Photo - Frank Horvat
The Well-Tempered Clavier, Book I
My experience with many recordings of the Well-Tempered Clavier has made it possible to experience each book in one sitting, so long as the performances are both sufficiently varied and work as a cohesive whole. And there’s the rub: it’s extraordinarily difficult to fulfill those two conditions on a recording.
But some performers are getting closer to achieving this tremendous feat. Andrei Vieru’s account of the Well-Tempered Clavier, Book I is a few preludes and fugues short of miraculous. (...)
I have not heard such an approach to the Well-Tempered Clavier in more than twenty years of listening. Landowska and Martin Galling (both harpsichord performances) come close, but there is something in the Vieru that neither of them has. (...)
I have not heard a Well-Tempered Clavier, Book I quite like this one — it is the most exciting performance I have heard in a long time.
Rob Haskins in Classical Listening (Two Decades of Reviews from the American Record Guide)
Vieru is this music completely. Whatever he does, it works out magnificently. Pick any variation, and the man is living it. His rhythmic pulse and vitality are the best I've heard in any version of the Goldbergs.
The Romanian pianist Andrei Vieru is also a prodigy of French esprit, in whom finesse vies with profundity. His "Éloge de la vanité" provides a dazzling demonstration. (...) "If merit entered into the designs of Providence, then the Lord would not move in mysterious ways", he drolly observes. This conception might lead to a ponderous Jansenism, but it invariably turns to a joyous ferocity, an uninhibited celebration of distributive injustice. No one else still dares insult human misery so wittily, so eruditely, and so subtly.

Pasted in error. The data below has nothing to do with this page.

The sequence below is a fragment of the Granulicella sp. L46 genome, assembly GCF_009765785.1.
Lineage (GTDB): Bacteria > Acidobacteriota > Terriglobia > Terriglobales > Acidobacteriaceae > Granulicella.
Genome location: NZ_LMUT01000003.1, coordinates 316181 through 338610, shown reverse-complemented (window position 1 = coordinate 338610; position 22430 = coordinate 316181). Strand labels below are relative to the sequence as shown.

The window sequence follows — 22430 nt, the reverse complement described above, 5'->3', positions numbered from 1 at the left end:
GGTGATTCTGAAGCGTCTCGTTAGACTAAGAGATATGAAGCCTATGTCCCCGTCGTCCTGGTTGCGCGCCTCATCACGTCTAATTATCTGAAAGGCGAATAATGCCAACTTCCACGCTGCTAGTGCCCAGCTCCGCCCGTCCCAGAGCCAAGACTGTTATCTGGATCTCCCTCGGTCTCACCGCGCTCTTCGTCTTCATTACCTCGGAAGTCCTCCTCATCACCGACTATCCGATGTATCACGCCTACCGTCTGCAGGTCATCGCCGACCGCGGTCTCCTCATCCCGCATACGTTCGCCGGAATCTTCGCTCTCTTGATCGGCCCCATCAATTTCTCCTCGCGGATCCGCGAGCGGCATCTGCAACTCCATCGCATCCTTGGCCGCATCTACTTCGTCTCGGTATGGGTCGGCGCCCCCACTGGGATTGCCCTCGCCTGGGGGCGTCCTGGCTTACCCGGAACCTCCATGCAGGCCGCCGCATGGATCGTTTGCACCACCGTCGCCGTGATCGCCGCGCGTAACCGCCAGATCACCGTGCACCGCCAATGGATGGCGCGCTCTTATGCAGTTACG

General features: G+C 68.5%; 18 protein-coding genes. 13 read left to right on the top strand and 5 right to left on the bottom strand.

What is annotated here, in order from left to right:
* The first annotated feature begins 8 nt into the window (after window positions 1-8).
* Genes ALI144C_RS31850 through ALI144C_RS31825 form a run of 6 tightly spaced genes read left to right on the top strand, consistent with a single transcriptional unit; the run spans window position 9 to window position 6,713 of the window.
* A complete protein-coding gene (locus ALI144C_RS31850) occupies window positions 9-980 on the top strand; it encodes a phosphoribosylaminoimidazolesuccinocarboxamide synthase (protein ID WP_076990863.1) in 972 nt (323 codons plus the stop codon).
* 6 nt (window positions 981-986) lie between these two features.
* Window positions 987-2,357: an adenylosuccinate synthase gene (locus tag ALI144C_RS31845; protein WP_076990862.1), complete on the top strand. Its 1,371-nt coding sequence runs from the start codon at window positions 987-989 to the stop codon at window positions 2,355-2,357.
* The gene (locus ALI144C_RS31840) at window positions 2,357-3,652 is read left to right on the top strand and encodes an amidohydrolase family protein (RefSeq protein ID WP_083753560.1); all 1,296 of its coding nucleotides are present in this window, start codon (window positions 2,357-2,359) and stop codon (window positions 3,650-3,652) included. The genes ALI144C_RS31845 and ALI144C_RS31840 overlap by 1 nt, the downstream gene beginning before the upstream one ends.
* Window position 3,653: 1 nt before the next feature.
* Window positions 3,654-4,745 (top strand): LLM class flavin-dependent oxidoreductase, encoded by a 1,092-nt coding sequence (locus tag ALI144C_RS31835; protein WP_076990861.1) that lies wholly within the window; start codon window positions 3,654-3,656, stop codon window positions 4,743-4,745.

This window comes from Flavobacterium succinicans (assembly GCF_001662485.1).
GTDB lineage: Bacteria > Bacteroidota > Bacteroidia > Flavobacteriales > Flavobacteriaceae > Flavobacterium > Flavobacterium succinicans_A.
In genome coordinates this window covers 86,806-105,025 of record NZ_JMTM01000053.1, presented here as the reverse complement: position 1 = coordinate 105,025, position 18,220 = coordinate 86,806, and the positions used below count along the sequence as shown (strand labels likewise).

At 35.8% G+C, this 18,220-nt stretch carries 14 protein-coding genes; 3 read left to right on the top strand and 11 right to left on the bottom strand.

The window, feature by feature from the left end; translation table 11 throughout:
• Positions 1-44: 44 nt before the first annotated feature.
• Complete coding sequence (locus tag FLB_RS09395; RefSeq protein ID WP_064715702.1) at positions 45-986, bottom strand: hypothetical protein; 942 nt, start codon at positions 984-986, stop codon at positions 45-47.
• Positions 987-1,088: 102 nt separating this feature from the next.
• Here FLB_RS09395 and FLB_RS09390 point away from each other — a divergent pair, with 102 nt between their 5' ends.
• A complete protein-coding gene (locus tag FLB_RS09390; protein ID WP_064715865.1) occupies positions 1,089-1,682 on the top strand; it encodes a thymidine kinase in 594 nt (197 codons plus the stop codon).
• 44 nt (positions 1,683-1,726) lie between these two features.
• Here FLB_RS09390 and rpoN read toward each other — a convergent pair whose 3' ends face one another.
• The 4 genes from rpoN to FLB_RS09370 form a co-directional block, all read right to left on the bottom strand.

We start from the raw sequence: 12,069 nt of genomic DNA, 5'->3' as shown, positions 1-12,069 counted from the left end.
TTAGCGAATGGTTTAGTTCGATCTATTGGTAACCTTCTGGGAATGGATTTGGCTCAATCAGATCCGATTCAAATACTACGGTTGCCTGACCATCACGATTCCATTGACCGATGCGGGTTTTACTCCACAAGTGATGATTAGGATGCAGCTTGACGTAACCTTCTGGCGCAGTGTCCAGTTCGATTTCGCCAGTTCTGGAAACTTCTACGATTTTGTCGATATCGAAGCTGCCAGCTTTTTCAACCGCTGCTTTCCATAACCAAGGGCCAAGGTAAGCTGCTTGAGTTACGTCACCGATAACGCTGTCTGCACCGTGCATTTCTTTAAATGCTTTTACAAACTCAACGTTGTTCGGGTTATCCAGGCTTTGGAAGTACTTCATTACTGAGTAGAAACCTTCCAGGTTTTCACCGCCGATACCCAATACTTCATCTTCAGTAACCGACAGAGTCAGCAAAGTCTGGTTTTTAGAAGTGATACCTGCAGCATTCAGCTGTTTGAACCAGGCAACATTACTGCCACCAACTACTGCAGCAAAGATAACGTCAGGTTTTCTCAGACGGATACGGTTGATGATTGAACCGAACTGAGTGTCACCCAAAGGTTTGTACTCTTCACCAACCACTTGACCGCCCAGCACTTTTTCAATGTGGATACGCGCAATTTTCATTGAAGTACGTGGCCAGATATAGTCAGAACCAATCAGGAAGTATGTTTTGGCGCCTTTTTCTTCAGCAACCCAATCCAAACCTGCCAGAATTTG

Marianne (on "The Praise of Vanity")
In his brilliant, impertinent essay, divided into some sixty entries, he has said all that needs to be said about the issue of vanity. Very clearly, after Benjamin Fondane, Gherasim Luca, Eugène Ionesco, Paul Celan, and their like, the Romanians of France still have something to teach us. (...) This is not a book, it is a companion, of the kind we love for their presence, their warmth, their solace. In a word: their temperament.
Le Figaro (on "The Praise of Vanity")
The Joyous Ecclesiastes
What a delight to read a book of such a dazzling intelligence, unfolding in a language with a purity worthy of that of a Cioran! One has to wonder if it is at all possible, perhaps, that the Romanian writers could be our last major prose wordsmiths.